I'm in the process of making some changes to the XUL element reference and XPCOM reference. For instance, I'm including more details on the components pages. If anyone has any suggestions for information they would like to see on the reference pages, leave a comment.
2:19 PM I have returned from the developer day
I'm back from the Mozilla developer day. There doesn't seem to be any of the videos, photos or slides up yet, except for the roadmap slides. There were six talks, as listed on the developer day page. Two additional talks not listed were by George Cao on rich client apps, who showed some Firebird+SVG demos which were really great -- including dynamic updating, and bar and pie charts. The last was a short talk on RDF datasources from Ben. I hadn't realized he had an interest in RDF and wanted to ensure that people knew that creating custom datasources without using RDF/XML was possible.
The roadmap talk from Brendan suggested a number of interesting things that the foundation wants to do in the future:
- Try to get enough SVG implemented. SVG is a big spec, so try to find what parts are more necessary. Mention of work desired on making Mozilla render to hardware graphics libraries.
- Help build a XUL IDE using Eclipse.
- Create a documentation site. The foundation is looking for help. I was going to ask about this and what kind of documentation was desired but didn't get a chance.
The talks were mostly aimed at developers except for the Firefox/Thunderbird talks. The assumption was that people there knew enough about the basics of Mozilla. People did ask some branding related questions though. One main point is that the Foundation felt that the name 'Mozilla' was being used for too many things - the organization, the website, the browser and the platform. The news apps are intended to push the Firefox and Thunderbird names for the browser to help distinguish them from other Mozilla names.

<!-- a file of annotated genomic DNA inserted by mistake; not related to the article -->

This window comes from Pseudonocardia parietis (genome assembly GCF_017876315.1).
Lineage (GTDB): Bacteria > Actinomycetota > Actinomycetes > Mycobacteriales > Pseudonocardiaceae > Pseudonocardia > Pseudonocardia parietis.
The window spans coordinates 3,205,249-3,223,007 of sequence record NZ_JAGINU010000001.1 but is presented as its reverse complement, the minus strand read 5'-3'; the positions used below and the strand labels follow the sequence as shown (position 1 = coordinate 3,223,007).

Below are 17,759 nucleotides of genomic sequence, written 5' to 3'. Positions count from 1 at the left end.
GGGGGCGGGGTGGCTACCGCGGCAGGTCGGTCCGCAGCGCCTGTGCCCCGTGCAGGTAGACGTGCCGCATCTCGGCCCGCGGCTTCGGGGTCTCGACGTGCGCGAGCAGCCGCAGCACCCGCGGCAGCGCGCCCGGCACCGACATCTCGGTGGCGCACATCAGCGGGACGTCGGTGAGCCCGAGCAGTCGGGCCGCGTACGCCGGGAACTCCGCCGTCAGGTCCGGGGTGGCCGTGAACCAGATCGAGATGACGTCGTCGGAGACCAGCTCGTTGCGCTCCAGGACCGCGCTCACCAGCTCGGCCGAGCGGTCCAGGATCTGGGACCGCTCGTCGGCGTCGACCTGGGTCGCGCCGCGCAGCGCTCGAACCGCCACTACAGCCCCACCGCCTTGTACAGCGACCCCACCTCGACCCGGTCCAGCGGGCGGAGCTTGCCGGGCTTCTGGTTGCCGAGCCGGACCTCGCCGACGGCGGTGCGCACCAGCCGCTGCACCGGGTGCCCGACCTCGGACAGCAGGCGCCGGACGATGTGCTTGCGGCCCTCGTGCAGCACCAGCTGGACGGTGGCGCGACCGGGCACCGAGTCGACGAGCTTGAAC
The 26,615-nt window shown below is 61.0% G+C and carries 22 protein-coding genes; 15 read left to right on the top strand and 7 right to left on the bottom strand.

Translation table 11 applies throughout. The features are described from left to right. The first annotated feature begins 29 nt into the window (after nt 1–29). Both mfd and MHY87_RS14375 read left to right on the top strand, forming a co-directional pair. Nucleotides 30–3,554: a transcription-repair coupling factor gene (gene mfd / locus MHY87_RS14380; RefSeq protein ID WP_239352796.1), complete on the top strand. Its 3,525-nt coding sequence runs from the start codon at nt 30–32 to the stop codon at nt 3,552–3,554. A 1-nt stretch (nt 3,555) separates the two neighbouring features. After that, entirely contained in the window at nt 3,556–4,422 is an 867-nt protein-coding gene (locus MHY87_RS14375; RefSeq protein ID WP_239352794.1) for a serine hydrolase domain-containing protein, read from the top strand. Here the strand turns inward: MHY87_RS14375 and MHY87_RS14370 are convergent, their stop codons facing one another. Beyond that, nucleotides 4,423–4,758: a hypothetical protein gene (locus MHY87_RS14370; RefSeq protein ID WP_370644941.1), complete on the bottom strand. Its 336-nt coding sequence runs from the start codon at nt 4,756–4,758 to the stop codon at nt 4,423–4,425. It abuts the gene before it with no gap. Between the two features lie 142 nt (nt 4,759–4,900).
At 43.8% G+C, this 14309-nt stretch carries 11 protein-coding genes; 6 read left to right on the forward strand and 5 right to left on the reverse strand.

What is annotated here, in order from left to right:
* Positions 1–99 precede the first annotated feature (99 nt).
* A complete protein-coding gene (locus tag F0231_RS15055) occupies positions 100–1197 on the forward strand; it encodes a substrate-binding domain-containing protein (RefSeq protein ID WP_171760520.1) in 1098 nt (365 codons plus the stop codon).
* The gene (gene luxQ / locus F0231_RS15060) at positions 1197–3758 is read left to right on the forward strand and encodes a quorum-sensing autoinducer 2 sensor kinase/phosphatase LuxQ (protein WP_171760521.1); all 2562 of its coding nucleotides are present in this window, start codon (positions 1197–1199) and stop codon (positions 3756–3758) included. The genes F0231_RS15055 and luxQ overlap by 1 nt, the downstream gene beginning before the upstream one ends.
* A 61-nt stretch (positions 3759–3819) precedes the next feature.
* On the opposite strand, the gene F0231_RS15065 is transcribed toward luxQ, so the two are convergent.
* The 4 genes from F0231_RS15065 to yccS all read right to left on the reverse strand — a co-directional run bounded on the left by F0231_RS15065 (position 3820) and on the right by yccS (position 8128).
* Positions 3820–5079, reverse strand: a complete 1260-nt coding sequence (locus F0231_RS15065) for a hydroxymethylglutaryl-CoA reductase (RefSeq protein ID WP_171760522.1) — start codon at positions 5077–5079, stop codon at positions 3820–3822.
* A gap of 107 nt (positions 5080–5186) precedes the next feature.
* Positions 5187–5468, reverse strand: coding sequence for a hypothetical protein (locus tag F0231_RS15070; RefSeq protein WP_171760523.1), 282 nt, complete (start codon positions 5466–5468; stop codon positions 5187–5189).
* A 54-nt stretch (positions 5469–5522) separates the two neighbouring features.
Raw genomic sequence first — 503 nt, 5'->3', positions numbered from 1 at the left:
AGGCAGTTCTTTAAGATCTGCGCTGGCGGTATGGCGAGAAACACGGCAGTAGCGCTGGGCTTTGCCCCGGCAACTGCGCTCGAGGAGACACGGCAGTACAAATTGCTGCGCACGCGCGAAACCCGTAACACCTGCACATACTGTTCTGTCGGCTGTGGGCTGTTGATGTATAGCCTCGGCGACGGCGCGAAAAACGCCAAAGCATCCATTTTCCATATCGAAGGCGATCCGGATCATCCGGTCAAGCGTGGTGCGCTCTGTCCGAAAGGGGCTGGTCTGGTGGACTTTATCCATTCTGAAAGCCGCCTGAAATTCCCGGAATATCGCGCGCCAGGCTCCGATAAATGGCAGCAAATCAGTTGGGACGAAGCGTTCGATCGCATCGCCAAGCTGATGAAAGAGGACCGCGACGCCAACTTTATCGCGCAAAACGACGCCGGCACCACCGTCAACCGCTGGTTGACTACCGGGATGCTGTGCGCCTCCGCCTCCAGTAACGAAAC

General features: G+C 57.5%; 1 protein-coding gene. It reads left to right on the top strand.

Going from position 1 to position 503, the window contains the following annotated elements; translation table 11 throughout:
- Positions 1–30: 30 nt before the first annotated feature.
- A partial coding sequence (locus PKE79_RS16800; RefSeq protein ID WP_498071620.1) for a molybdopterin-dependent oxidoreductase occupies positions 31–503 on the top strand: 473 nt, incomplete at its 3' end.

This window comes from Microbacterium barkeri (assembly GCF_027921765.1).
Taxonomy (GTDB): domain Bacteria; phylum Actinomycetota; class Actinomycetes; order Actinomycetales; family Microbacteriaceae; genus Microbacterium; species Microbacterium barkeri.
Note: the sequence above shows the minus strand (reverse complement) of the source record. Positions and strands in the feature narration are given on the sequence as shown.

There were a number of people there looking to hire for Mozilla work as well as people looking for jobs. Many of the rest of the people were Foundation employees as well as other former Netscape/AOL employees. Interestingly, it was mentioned that half of the foundation staff are now paid outside of the AOL money.
Quite a good day. They want to hold one every six months, so there should be plently of opportunity to go to another.
At the end, most people left but some hung around for discussions. I had a few with folks looking for Mozilla developers or asking questions. Afterwards, I thought that I could have gone back to the hotel I was staying in, but that wasn't very exciting. Instead, I stayed and listened to Asa talk on various topics such as the environment, politics, curling, language usage and the pop/soda/coke issue. A few others like James, timeless and others occasionally said something. I'm not much of a talker so I didn't say much but I did find it all interesing. Anyway, I finally decided to leave about 3 hours later. Asa propably kept talking for several more hours.
A few notes outside of the developer day since I stayed for a few extra days as a vacation. I did various touristy things. The grass is green in California. Very unusual. I always thought grass was usually more yellowish. I haven't seen a hill in almost two years. Going to and from Millbrae station on the BART makes no sense. In three days, I don't think I've yet completely figured out how to pay for it. People say the weather in California is nice. They weren't talking about last week. It rained often. I wore a jacket every day and turned the heater on at night.
Anyway, I had a good time, and might consider going again, but probably not for the next developer day.
You may have noticed that xulplanet.com ran out of bandwidth last week. Coincidently, it happened the same day that I left. There wasn't much I could do about it while I was gone, sorry. We tried to prevent it before I left but that didn't seem to happen. In case you're wondering, usage of xulplanet.com has nearly doubled in the last six months. Hopefully, the issue should be resolved soon so it won't happen again.